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Quick reference medical handouts used by Pediatric offices

Growing Pains are a Genuine Ailment

Growing pains are a family common occurrence in a pediatric population. These discomforts are all too familiar to the concerned mother or father who has awoke in the middle of the night to the sound of a crying child. Rushing to the bedside, the parent finds the child holding their leg in obvious pain. Remarkably, a gentle massage, some hugs, and a few words of reassurance are all that is needed to soothe the pain. The recovery is usually complete by dawn, and the parents are frequently astounded by the sight of their healthy child bouncing out the door at full speed, pain free, to catch the school bus.

Medical science has been unable to explain the exact cause of this malady. Although there is no firm evidence to indicate that growing bones cause pain, growth discomfort affects about 20% of all children during the period of extremely rapid bone build up. While the basis of the aches is still unknown, the pain that children experience is very real, causing discomfort for children and sleepless nights and worry for their parents. The most likely cause for "growing pains" is muscle fatigue. Active children run, jump, climb, and exert their muscles in a multitude of different ways in the course of a busy day at school and at play. At days end, tired, exhausted, stretched out and stressed out, muscles cry for relief, and the child vocalizes these pains loud and clear!

Girls seem to suffer more frequently with these types of pains than boys. While growing pains occur at any age, children seem to experience them in two age groups: from 3 to 9 years, and then again in early adolescence. They happen most frequently at night. Interestingly, these children also complain more frequently of headaches and stomaches during the day.

The nonspecific, generalized nature of growing pains may be a feature of many other childhood diseases. In fact, "growing pains" is what many physicians consider to be a ""diagnosis of exclusion"; in other words, "different conditions should be ruled out as a diagnostic possibility before this one can be made. Most often, a thorough history and physical examination by your child’s doctor is sufficient to accomplish this; in other instances, blood tests and x-ray studies may be required.

The notable features of growing pains includes:

* Frequency— -Intermittent; Some children get the pains every night, others once a week or so, and some get them only once in a while. The pains tend to occur after a child has had a particularly active day.

* Intensity—- Generally mild; however, a few children complain of severe pain that provokes crying. The pain can be brief or it can last for an hour, or longer.

* Location -In the muscles and not in the joints. Most children report that the pain is in front of their thighs, in the calves, or behind the knee. Joints affected by other more serious diseases appear swollen,red, tender, and warm. The "growing pains" joint looks quite normal.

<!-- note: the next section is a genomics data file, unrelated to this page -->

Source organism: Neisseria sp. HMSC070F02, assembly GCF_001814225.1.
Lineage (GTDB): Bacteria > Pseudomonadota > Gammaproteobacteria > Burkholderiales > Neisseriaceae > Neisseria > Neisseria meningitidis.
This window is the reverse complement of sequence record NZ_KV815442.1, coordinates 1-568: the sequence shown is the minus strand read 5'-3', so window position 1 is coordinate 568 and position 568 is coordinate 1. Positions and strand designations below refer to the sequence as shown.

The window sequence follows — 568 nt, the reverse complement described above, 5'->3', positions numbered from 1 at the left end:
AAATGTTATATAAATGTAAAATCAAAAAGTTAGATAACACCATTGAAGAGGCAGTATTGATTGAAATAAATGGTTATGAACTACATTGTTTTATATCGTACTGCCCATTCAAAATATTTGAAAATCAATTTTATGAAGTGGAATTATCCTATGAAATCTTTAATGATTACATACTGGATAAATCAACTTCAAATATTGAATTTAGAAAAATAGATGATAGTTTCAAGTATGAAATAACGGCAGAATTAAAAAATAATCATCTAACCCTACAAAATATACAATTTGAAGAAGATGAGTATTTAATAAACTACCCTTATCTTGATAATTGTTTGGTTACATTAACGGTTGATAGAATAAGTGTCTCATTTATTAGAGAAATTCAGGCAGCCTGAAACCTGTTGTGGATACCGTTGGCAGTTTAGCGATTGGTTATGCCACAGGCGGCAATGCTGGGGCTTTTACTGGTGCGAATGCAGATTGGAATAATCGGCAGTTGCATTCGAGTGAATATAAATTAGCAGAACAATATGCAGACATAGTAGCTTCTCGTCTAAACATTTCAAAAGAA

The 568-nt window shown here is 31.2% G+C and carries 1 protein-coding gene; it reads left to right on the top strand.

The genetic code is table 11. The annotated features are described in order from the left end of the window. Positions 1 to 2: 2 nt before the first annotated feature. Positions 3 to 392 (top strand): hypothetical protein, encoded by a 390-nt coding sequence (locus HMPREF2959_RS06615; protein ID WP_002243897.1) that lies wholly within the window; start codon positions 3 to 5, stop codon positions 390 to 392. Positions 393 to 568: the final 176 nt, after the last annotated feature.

* Onset—-Usually in late afternoon or evening before going to bed. Occasionally the pain will make a child wake up at night.

* Other symptoms- The pain may be accompanied by restlessness, but very rarely any signs such as tenderness, redness, swelling. or fever.

The symptom pediatricians find most useful in making a diagnosis of "growing pains" is how the child responds to being handled while in pain. Children who have pain from a serious medical disease do not like to be touched because any movement tends to increase the pain. Children with "growing pains" respond differently; they like to have their legs massaged and feel better when they are held and cuddled.

Your child’’s physician should be notified if any of the following occur with your child’s pain: Persistent pain, swelling, or redness in one particular area or joint, fever, limping, unusual rashes, loss of appetite, weakness, lethargy, or uncharacteristic behavior. These signs generally do not accompany "growing pains and may be an indication of a more serious disorder. "

Growing pains may seem harmless enough from afar, but to a child, they are very distressing .Since the child seems better and is free of pain in the morning, parents sometimes suspect that the child is faking the symptom. This is usually not the case —the pain is quite real and it is at these times that they need their parents reassurance and support more than ever! If you don’’t believe me, just call your parents! . This often provides the interesting news that you too suffered from this common disorder of developing children--growing pains!


As a reminder, this information should not be relied on as medical advice and is not intended to replace the advice of your child’s pediatrician. Please read our full disclaimer.

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